Creating value through organizational collaboration is much like baking a cake – forget a key ingredient and it won’t rise.
In today’s economic climate both inter and intra organizational collaborations are increasing, the potential benefits of which are undeniable. The issue of course is finding the right recipe to successfully bake the cake.
In order for collaborations to work there are 3 key ingredients: strategy to follow, tools and technologies with which to execute the strategy and the organizational culture to support it. (Paraphrased from Evan Rosen’s “The Culture of Collaboration“. Follow his blog )
A prime example of a successful (well, there were a few hang ups) foray into organizational collaboration is the creation of the Boeing 787 Dreamliner. This futuristic aircraft began with Boeings desire to have only the best of the best working on it’s design. Ordinarily, Boeing would house all the designers and engineers at their site in Washington. However, with several international candidates in mind that was no longer a viable option. So, without comprimising their desire to build the best aircraft with the best people Boeing embarked on a collaborative effort massive in scale and expectation. Rather than simply outsourcing their parts they made several parts designers and manufacturers around the globe ‘partners’ in this venture. With sites spanning several countries and time zones nearly every position was shared with others in opposing time zones thus allowing design and manufacture to occur 24 hours a day equalling a savings of a full year of production time!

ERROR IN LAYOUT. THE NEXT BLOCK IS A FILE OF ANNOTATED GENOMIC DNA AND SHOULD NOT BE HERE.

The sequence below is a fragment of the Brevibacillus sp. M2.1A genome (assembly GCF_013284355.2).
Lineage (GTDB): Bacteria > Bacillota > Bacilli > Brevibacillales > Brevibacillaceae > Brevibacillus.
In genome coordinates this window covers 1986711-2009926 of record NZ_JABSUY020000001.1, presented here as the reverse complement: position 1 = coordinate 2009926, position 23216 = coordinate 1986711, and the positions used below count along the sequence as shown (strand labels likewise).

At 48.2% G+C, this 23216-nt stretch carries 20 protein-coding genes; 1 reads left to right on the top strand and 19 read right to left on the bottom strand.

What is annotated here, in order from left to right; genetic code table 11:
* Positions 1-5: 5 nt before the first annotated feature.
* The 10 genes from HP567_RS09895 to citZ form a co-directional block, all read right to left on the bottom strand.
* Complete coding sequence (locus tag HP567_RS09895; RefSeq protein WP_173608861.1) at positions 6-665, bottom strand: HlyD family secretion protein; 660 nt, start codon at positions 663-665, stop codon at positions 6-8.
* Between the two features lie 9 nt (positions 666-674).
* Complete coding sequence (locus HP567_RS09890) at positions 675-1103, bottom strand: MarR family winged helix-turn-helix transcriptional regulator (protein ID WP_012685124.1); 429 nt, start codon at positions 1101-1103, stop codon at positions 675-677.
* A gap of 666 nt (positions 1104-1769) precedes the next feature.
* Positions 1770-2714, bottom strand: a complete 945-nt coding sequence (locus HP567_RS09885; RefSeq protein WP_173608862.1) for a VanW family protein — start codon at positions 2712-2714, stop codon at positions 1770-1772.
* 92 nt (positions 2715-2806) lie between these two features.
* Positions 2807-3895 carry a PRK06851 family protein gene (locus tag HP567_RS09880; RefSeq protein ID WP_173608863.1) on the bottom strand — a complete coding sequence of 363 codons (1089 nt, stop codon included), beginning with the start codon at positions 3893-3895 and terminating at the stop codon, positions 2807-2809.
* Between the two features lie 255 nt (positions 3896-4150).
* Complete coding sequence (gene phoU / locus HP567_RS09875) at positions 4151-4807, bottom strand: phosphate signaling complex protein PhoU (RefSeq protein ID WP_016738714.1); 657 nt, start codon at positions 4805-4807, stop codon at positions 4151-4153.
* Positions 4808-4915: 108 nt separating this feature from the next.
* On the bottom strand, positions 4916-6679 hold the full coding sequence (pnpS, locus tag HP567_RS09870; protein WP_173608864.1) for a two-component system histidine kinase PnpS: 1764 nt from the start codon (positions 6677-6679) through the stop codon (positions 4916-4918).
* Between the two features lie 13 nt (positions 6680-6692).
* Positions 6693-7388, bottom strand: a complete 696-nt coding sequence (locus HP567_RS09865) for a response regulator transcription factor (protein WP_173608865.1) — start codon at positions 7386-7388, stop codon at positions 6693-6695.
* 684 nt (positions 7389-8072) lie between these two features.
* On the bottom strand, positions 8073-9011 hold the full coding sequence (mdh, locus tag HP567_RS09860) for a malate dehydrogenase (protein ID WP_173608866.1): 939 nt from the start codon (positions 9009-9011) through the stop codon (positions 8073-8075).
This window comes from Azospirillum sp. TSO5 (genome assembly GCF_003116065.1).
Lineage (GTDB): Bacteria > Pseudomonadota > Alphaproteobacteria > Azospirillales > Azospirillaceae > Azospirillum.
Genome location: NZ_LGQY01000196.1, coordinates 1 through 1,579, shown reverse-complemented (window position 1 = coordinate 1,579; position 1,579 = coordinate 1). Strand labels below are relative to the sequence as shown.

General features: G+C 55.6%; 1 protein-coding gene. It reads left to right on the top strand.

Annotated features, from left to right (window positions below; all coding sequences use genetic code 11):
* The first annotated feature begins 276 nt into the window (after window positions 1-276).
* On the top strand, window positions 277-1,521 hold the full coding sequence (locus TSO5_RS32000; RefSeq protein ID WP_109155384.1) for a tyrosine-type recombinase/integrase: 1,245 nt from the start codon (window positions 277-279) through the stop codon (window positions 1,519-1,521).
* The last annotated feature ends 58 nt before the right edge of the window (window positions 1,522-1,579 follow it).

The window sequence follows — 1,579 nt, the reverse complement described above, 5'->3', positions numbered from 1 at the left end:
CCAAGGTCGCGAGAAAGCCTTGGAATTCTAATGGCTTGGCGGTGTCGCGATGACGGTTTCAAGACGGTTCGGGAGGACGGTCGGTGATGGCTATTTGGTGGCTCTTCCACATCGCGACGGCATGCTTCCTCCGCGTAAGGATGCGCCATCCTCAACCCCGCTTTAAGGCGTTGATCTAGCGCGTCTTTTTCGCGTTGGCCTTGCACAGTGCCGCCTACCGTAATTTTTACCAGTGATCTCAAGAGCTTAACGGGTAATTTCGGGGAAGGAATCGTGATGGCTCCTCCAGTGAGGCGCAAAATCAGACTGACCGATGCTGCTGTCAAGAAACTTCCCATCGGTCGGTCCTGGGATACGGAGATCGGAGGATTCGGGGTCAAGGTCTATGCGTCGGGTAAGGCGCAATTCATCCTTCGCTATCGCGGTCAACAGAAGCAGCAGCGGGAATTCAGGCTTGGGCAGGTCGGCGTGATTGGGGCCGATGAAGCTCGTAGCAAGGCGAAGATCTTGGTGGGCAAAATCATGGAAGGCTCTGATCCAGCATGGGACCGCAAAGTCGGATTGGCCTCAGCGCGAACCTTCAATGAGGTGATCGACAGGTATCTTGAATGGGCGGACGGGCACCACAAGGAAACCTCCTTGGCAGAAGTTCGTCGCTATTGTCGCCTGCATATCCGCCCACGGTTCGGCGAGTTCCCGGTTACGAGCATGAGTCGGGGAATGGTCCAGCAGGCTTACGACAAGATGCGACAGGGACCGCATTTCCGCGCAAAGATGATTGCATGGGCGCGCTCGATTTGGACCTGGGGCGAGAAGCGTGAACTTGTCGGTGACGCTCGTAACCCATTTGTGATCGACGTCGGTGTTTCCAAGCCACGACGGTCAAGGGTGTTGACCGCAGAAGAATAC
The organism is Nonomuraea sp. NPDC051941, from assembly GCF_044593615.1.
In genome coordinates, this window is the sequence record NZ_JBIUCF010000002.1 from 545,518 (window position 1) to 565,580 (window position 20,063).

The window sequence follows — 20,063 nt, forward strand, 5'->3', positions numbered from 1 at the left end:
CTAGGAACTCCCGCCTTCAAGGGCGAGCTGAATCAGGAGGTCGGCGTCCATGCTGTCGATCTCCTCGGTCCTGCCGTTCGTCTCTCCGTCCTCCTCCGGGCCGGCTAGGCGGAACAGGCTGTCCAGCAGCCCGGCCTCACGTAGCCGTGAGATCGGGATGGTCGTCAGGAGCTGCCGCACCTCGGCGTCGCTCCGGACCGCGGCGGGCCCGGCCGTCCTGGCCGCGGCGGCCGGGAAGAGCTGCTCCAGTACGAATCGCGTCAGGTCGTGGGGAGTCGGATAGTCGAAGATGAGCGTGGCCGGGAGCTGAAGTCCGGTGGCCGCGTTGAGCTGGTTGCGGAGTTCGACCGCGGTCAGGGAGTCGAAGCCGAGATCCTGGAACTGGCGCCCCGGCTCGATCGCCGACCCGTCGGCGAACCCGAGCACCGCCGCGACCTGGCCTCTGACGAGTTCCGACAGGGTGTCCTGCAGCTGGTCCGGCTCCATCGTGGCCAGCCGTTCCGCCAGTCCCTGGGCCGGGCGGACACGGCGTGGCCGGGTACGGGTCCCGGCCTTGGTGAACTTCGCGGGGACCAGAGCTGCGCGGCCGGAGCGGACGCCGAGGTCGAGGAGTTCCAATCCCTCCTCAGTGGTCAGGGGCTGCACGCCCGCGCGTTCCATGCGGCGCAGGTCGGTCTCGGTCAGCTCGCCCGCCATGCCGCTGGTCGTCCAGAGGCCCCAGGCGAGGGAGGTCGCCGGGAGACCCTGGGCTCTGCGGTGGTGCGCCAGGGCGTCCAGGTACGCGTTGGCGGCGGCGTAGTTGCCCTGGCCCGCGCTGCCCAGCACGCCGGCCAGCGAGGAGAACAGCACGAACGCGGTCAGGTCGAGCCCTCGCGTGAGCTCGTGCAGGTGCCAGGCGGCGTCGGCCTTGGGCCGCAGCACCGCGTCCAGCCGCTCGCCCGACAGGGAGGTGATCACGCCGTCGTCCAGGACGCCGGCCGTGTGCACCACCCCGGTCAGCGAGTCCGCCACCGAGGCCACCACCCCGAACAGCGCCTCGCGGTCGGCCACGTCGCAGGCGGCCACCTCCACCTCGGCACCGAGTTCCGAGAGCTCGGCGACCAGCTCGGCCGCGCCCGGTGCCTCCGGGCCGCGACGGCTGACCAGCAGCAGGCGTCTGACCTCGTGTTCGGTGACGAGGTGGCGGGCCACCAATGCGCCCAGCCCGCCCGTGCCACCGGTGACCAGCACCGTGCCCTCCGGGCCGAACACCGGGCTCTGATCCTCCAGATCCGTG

Boeing introduced the Global Collaborative Environment (GCE), a set of computer and networking capabilities made available via the Web to every member of the 787 team, no matter what their location. Cutting edge 3D CAD programs were distributed to all participating partners to ensure consistency in design, and regular virtual communication was built into the strategy from the start. Most importantly however, a global culture of collaboration was initiated by having the multipe organizations involved in the 787’s development as co-designers and producers rather than mere suppliers to support the integrity of the process – every participant had a share in the sucess of the Dreamliner.
There were of course road blocks, including material shortages leading to delayed production that had better global monitoring protocols been put in place could have been avoided. But, ultimately that is part of the process. For a first attempt Boeing’s global collaboration effort has become a model for other organizational collaborations.